From April until the end of December 2021, Tyne and Wear Fire and Rescue Service recorded 3,944 deliberate secondary fires, an increase of 35% compared to the previous year.
Secondary incidents are generally small outdoor fires, not involving people or property, and can include blazes involving refuse, grassland and minor fires in derelict buildings or vehicles.
Officers noted last year’s figures were impacted by the Covid-19 pandemic, and as lockdown measures eased increases in activities relating to antisocial behaviour and secondary fires have been reported.
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However the overall deliberate secondary fires figure is also 18% higher than the fire and rescue service’s target for 2021/22, which takes into account factors such as the pandemic and longer term data.
Blazes involving loose refuse were reported as the most common deliberate secondary incidents, and fire and rescue service officers stressed they are taking a multi-agency approach to try and clampdown on the issue.
Phil Clark, area manager for strategy and performance, said: “It’s a key component of the work that our district managers and station managers are doing with local authorities and problem solving groups to reduce the occurrences.
“We’ve seen the easing of lockdown restrictions, but we have seen a huge increase in deliberate secondary fires.
“By working together as a multi-agency approach and getting the rubbish off the streets in the first place, there’s nothing there to burn.”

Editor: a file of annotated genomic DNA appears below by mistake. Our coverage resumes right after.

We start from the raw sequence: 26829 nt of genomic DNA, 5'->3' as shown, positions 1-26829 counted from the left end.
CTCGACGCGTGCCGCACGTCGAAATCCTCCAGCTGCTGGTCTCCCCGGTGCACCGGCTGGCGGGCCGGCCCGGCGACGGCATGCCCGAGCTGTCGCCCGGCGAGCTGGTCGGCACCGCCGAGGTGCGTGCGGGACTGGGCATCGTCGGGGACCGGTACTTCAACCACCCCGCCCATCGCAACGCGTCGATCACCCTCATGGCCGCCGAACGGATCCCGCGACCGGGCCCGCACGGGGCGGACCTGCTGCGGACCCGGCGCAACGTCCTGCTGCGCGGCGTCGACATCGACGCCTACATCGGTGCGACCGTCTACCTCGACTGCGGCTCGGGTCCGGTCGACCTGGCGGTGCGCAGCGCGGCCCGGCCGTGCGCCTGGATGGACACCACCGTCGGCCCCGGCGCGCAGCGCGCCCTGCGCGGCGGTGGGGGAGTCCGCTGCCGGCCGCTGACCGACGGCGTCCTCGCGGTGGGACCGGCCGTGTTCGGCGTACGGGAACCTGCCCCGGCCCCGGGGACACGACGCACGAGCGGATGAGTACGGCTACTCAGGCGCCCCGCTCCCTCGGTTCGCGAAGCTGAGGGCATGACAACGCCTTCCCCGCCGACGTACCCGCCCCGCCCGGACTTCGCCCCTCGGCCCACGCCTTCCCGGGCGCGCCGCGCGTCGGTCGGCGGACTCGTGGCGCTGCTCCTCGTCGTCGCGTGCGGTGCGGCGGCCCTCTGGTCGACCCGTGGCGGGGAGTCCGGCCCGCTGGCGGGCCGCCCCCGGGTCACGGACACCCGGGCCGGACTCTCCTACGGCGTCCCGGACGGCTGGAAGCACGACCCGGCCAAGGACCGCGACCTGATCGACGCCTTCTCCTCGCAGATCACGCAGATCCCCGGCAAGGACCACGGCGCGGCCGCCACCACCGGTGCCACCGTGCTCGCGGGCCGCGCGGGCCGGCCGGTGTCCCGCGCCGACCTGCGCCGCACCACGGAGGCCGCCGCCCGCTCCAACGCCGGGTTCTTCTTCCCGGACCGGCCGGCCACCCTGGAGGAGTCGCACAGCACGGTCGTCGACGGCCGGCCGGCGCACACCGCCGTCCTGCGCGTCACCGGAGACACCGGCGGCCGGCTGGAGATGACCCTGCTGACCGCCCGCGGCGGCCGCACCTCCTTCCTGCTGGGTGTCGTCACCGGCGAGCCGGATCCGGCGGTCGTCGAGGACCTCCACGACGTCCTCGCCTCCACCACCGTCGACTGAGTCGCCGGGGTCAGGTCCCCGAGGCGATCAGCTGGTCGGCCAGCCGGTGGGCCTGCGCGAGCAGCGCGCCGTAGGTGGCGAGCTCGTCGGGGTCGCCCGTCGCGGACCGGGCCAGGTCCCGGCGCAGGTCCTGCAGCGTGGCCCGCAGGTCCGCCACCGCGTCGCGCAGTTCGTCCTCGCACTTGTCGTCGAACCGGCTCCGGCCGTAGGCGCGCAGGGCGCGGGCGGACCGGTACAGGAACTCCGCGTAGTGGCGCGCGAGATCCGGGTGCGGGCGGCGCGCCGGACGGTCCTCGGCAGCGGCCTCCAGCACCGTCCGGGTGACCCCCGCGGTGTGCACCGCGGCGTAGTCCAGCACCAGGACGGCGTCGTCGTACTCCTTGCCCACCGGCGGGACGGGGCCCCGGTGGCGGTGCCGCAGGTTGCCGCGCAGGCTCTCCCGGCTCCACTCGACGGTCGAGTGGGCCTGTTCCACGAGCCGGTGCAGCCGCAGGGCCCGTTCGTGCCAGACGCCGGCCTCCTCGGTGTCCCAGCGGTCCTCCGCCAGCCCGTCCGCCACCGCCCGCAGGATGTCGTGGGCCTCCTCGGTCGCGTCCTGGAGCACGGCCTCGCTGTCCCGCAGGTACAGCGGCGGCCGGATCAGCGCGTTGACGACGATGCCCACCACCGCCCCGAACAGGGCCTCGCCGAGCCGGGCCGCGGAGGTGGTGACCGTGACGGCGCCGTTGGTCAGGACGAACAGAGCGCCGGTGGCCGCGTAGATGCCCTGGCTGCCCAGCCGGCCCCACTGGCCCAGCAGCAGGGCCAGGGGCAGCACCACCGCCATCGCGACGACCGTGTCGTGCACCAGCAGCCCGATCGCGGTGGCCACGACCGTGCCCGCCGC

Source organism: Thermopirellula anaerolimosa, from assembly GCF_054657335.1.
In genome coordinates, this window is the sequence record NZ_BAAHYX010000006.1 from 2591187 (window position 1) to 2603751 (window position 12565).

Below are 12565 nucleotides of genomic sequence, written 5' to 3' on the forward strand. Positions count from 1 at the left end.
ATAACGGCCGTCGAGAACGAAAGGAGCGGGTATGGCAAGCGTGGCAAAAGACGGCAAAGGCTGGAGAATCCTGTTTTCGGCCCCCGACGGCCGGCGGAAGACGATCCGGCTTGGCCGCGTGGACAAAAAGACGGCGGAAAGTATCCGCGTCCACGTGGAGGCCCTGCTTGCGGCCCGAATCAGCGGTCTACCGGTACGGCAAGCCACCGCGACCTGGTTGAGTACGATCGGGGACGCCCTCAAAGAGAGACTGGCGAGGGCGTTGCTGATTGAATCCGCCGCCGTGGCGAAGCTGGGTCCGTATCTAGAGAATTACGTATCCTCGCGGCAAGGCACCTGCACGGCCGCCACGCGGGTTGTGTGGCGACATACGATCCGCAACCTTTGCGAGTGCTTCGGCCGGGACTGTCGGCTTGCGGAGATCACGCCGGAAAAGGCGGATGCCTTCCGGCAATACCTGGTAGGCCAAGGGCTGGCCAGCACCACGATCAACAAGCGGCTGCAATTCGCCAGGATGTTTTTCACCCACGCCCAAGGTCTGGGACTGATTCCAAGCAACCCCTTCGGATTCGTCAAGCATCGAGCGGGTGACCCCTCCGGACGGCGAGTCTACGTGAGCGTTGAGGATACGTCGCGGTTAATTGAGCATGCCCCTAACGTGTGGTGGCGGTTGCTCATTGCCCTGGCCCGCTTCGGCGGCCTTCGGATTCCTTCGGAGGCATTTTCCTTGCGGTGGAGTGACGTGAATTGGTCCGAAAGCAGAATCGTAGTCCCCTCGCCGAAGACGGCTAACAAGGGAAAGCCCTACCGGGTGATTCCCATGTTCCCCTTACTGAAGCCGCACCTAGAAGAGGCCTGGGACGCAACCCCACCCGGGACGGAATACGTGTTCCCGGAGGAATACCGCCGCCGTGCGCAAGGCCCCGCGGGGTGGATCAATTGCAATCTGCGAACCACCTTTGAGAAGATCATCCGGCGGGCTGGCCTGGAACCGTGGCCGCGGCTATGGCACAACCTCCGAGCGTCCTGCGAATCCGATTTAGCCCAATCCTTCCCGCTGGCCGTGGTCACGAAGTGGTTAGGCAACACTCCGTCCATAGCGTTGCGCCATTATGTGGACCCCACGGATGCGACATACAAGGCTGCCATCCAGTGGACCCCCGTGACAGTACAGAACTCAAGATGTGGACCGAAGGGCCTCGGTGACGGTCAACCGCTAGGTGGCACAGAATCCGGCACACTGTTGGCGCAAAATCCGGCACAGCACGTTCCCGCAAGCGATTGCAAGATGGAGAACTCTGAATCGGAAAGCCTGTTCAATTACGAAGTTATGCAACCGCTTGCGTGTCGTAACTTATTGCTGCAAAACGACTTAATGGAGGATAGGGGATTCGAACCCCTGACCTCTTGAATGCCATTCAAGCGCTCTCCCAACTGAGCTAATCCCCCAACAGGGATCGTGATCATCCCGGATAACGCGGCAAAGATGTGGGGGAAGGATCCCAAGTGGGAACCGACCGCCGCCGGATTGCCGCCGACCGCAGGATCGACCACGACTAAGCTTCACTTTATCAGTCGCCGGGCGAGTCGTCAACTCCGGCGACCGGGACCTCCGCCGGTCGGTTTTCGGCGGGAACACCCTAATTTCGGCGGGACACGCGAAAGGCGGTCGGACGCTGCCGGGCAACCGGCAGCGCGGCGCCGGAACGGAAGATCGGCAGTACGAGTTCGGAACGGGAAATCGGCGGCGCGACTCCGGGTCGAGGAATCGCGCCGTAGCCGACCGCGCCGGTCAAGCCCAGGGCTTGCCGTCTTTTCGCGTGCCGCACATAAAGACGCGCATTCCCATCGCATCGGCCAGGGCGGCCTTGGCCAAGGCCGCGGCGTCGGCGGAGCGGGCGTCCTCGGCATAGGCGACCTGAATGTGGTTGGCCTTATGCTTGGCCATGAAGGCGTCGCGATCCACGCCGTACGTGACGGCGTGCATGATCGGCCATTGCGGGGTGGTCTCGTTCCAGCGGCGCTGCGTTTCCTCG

The comments were made after the statistics were presented to Monday’s (February 21) Tyne and Wear Fire and Rescue Authority policy and performance committee.
Examples of work to date include an additional refuse uplift vehicle and crew being allocated to Gateshead to remove combustible materials during the bonfire period, which gathered approximately 21 tonnes across the borough.
In Sunderland and South Tyneside, CCTV, police, fire service and local authority patrols have worked to identify, report and remove loose refuse, along with using social media messaging and targeted letter drops.
Education programmes are also planned on the issue, while it was reported that these are the incidents that firefighters are most likely to be abused at, meaning a reduction would also improve firefighter safety.
Reports showed during the period 1,200 deliberate secondary fires were recorded in Newcastle, 633 in Gateshead, 466 in North Tyneside and 434 in South Tyneside, all higher than the target indicators set for the areas.
In Sunderland 1,181 of the incidents were recorded, which made it the only district recording positive levels lower than its target, as calculated by the fire and rescue service.